I didn’t grow up thinking “I wanna be in a rock band”; I was a punk drummer who just got stuck with this gig! It just so happened I could sing and write lyrics, so now I’m the singer in a rock band. Maybe that’s what sets us apart; I don’t give a shit, I don’t care what you think and this is the music I wanna make. If you like it, you like it. If you don’t, you don’t. I’ve never tried to do what a label wanted, I always tried to do my own thing. It’s not that somebody like Chad Kroeger is a bad dude – the guy can certainly write a hit song –but would I want his problems? No. I wouldn’t want Eddie Vedder’s problems either. If there’s anybody I’m most connected to, in that realm of thinking, it’d be Eddie.


Maybe that’s why the Seattle scene has continued to be one of the most provocative movements of rock n roll. All these bands, nobody cared. It wasn’t like “I’m gonna get a huge deal and get signed”, it was just “We play music, we do shows. There’s a tape and T-shirt for sale”. We didn’t wanna be huge stars. You think of it as a kid, of course, but I think that’s what set us apart. Even Stone Temple Pilots, who came at the same time, people could smell that something was a bit off – I loved Scott, but I think everybody knew that they were a ska band a month before they were a rock band. Candlebox was always a rock band. Pearl Jam were always a rock band. Soundgarden were always a rock band – they weren’t ever cover bands.


I’ve never been in a cover band. I think what’s happened to music – and this is the whole thing – is that a lot of bands that have become signed and been successful, the Imagine Dragons, The Killers, Panic at the Disco, all these new pop rock bands, all those bands were in cover bands. So they know how to steal a song, but I was never that guy and the Seattle scene was never that way. That’s why Seattle is still bad-ass and why the bands are still considered the greatest bands for decades.


What is your favourite song from ‘Disappearing In Airports’?


I couldn’t pick just one. ‘Only Because Of You’, because it’s about my mom. ‘Vexatious’, because it’s about the selfie society. ‘Supernova’, because it’s about sex – how mind blowing it is, what it means to you. ‘I’ve Got a Gun’, because Americans are fucking morons and think they have to own all these guns to protect themselves and that’s why we have the problem we have. It’s really hard to pick a song.



I love ‘Alive at Last’ – I wrote that for some friends of mine who had terminal cancer, one of whom I lost last year, two more that I’m not gonna be able to say goodbye to. ‘I Want It Back’ because it’s about fucking up your relationship on whatever level it is, with whomever. ‘God’s Gift’ because I fucking hate Kanye West – whatever. ‘Keep on Waiting’ is probably my favourite, I love that track because it was inspired by my love for Kyuss and the Black Keys. I was like “how do I combine two of my favourite songs into a blues song about addiction?” and that’s probably my favourite song because I just wanted to take two different worlds and jam them together.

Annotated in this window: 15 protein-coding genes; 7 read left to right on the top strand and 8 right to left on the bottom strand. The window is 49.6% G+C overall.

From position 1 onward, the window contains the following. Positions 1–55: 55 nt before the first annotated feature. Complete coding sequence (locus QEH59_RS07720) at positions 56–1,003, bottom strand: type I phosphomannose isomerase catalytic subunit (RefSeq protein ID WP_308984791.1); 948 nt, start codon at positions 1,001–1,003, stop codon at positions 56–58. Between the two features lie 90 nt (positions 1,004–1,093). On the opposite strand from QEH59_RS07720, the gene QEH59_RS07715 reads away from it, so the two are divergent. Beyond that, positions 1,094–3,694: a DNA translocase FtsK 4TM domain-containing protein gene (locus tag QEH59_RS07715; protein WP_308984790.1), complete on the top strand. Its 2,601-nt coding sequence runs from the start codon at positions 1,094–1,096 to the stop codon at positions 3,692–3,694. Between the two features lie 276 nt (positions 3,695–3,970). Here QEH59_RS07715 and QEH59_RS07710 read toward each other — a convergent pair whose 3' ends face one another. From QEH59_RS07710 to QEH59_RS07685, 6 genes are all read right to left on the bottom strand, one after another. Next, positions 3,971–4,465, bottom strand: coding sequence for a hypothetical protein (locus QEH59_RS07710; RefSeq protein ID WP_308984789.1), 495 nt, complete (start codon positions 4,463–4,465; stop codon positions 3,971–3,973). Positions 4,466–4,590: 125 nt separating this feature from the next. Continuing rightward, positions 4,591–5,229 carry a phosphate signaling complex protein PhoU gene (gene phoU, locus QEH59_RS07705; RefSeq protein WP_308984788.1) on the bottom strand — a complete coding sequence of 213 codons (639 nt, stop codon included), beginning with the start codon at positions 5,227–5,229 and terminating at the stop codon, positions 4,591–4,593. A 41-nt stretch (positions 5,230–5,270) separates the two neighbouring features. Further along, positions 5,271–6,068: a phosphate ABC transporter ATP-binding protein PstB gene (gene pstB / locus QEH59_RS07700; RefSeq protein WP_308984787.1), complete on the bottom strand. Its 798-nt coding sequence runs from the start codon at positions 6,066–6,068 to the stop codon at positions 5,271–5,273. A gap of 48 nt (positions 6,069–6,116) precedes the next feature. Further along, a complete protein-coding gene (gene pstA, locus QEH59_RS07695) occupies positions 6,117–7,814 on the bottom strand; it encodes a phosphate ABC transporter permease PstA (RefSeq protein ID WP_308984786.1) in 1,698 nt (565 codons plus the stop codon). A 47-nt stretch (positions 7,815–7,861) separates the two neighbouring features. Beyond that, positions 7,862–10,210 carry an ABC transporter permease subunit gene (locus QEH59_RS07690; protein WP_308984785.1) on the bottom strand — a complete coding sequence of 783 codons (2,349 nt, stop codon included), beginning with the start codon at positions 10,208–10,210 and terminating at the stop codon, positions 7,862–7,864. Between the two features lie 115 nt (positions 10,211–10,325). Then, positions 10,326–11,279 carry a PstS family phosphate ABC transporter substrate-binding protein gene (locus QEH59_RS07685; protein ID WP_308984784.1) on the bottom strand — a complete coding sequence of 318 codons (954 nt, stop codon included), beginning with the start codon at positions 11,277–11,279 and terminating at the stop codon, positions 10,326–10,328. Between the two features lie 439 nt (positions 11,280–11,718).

It’s funny you mention Kanye. Hip-hop is often now treated as “the new rock ‘n’ roll”, mainly because the idea of debauchery seems to be synonymous with rock ‘n’ roll now. What would you say is the true spirit of rock ‘n’ roll?


Anarchy. That’s what rock ‘n’ roll is. Punk rock, rock ‘n’ roll, hip-hop, blues – especially blues. These are musicians who weren’t allowed to play music and said “fuck it, I’m gonna play”. Running the risk of being lynched, murdered, beat up in the South... I don’t know what your race issues are in Europe, but in the States it has been a long battle and heartbreaking. For musicians like Hendrix to tour in the South in the 60s, or Muddy Waters to be playing some of the venues he played, running the risk of being killed for it, that’s anarchy. That’s rock ‘n’ roll. It’s going against what the mainstream believes. I don’t think Kanye is rock n roll at all. There are very few hip-hop artists in the popular aspects of the genre that embody rock ‘n’ roll. For them, it’s all about that debaucherous side – it’s about the money, it’s about “I’m gonna get paid”.


But then, I look at somebody like Alicia Keys and I’m like “she’s rock ‘n’ roll”, because she’s not wearing make-up, she’s not wearing what they want her to wear or making the music they want her to make, she does what she wants to do. She’s not gonna be bullied by the system – that’s rock ‘n’ roll. If you’re doing it in the hopes that the mainstream is gonna love you and you’ll have shit tonnes of fans, you’re doing it for the wrong reason. Rock ‘n’ roll is about making the music you want to make. You live, shit, eat, breathe music.